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  /  Nashville Siding   /  Different Types of Siding
Types of siding

Different Types of Siding

Types of siding: Selecting new siding is one of the most important decisions homeowners face when building a new or remodeling an existing home. With so many options — both classic and modern materials — there’s a lot to consider.
Some of the most currently popular siding choices.

Vinyl Siding

Made from PVC, vinyl siding has been around since the early 1960s, and as of the 2010 census, it is the most commonly used siding in new, single-family homes.
Advantages: durable; widely available; least expensive option; many brands come with lifetime warranties.
Disadvantages: repairs require replacing entire sections; style/color selection is not as wide as other types of siding; cannot be painted; flammable; releases toxins if burned.
Cleaning/maintenance: wash annually with soap and water (high-pressure washing is discouraged).
“Green” characteristics: vinyl siding as a whole is a “green” siding option due to its production and recycling processes.

Insulated Siding

Insulated siding is a vinyl product with the added benefit of insulation. It’s usually just included in the vinyl siding category. The difference is that it has the insulation glued inside— the insulation is made to fit the vinyl siding profile, and the two are bonded together.
Advantages: creates straighter lines and lays flatter than the conventional siding, making it more effective on irregular walls; reduces outside noise; reduces the amount of heat loss or gain from the house.
Disadvantages: costs more than standard vinyl siding.
Cleaning/maintenance: wash annually with soap and water (high-pressure washing is discouraged).
“Green” characteristics: foam insulation increases the siding’s R-value, which helps make a home more energy-efficient.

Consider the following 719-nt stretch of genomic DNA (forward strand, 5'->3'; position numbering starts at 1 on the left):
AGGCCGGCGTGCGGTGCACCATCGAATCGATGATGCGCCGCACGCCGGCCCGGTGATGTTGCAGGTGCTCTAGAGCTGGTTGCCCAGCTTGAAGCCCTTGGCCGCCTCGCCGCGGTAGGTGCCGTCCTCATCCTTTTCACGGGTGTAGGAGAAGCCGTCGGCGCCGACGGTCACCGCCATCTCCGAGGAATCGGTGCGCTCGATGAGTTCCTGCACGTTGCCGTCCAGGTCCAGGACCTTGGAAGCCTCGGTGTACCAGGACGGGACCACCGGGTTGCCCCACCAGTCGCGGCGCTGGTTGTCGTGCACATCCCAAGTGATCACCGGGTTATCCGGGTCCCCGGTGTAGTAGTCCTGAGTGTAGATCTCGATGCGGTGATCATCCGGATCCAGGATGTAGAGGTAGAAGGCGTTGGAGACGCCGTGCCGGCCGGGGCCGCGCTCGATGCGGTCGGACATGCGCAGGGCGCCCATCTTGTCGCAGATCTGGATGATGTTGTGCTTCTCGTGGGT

Fiber Cement Siding

Fiber cement comprises wood fibers mixed with sand and cement. The siding is much thicker than vinyl and has a better ability to withstand harsh weather such as strong wind or hail. In addition, the material is very stable and does not expand and contract at the same rate that true wood and vinyl siding do.
Advantages: not susceptible to termites; highly water-resistant; incombustible; holds paint well; lots of options in texture and color.
Disadvantages: installation is more complicated as the product is cumbersome; costlier than most types of vinyl siding.
Cleaning/maintenance: mostly maintenance-free; must be repainted periodically (recommended every 15 to 20 years).
“Green” characteristics: most brands contain at least 10 to 20 percent recycled materials.

Engineered Wood Siding

The result is a material with many aesthetic features afforded by real wood siding but is stronger than wood and can be factory painted, giving the product and painting a much longer life expectancy than natural wood.
Advantages: lighter weight provides an easy installation; sold pre-primed or painted; custom colors available; takes less lumber to create than traditional wood siding; infused resins make the material resistant to insect damage.
Disadvantages: susceptible to moisture-related problems unless properly installed and maintained.
Cleaning/maintenance: must be painted for weatherproofing purposes; periodic maintenance required—pre-treat with bleach or vinegar solution and wash with mild detergent solution; sand lightly to remove stains.
“Green” characteristics: made primarily from recycled wood, waste wood, and wood from smaller, quick-growth trees.

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